The first question is, how much do you care? The second one is, which actions pour salt in…or alcohol? What will truly mend?

It’s remarkable how much easier it can be to do things than to undo them.

Free Will is Fake

SidewaysLightening
…but it’s okay. The illusion is very complete, very compelling and for all intents and purposes every bit as good as the real thing.
We are, for want of a better description, engines that make decisions. So it’s not surprising we take responsibility for those decisions. This ownership over our own actions creates the illusion of free will. It’s a satisfying illusion. But all our choices, deeds and actions are the result of some prior causes: Memories, genetic-predispositions, character defects, accidents, lusts, goals, momentary neurochemical flickerings or just random quantum interactions. In other words, just atoms doing physics. No will. No freedom.

And all those causes, they too had had prior causes.

If we were an omniscient observer staring into a person, we could watch every one of these golden strands of causality and trace them back in time to see it is all connected to something else. Alas, we have no such powers. The mind/brain is a black box to us. It’s workings obscured. And so we have to satisfy ourselves that the origin of an action was somewhere within that grey meat-computer. Having done that, we can assign blame.

Pity the poor omniscient observer. He can see the cause of everything, and so is obliged to see every action as blameless and inevitable. People may assume this is based on determinism, or brain function or something else.

It’s simpler than that.

In this universe, and pretty much every universe we can imagine, there are only two possible types of event.

•  Caused events – things that happen because earlier things happened.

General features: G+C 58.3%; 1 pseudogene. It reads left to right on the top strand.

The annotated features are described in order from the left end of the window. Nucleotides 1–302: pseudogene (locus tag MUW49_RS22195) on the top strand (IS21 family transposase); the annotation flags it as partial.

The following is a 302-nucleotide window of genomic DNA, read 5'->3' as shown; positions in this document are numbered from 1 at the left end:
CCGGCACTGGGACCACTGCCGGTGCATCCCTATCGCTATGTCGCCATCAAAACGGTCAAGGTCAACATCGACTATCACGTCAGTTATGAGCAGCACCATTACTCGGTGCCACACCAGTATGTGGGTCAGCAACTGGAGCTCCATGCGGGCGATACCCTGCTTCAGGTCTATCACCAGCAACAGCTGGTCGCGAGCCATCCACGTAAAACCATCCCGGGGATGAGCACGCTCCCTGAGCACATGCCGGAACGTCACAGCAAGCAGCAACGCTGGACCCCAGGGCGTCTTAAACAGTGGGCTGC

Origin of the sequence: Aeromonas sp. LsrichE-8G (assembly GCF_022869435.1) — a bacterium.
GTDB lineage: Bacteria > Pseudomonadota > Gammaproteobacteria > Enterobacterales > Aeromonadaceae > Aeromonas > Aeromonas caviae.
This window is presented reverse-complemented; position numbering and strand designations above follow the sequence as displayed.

•  Uncaused events – thing that happened without any prior cause.

For the sake of this we can consider thoughts and decisions to be events like anything else. Including the choice of a roast beef or turkey sandwich.

A caused decision is the product of what happened before. A logical process, an accumulation of preferences, a reaction to some event. Though we may believe we chose, there is actually no freedom in such a decision. It’s outcome was forced by what went before. At the most obvious of many levels in play, using health conscious input factors we logically chose turkey. That’s a rational and willed decision. But it’s not free.

An uncaused decision is unlinked to prior circumstances. As such it must by definition be spontaneous. It must materialize without context or reason. Quantum phenomena are a good example of this. We can imagine some mental die-roll that allows us to pick at random and get turkey. Again there is no possibility of freedom here. Because we can’t control or influence such events. They must be random. Because it was random, it was not willed.

There are no other classes of event. Not in this universe. Not in any universe we can imagine.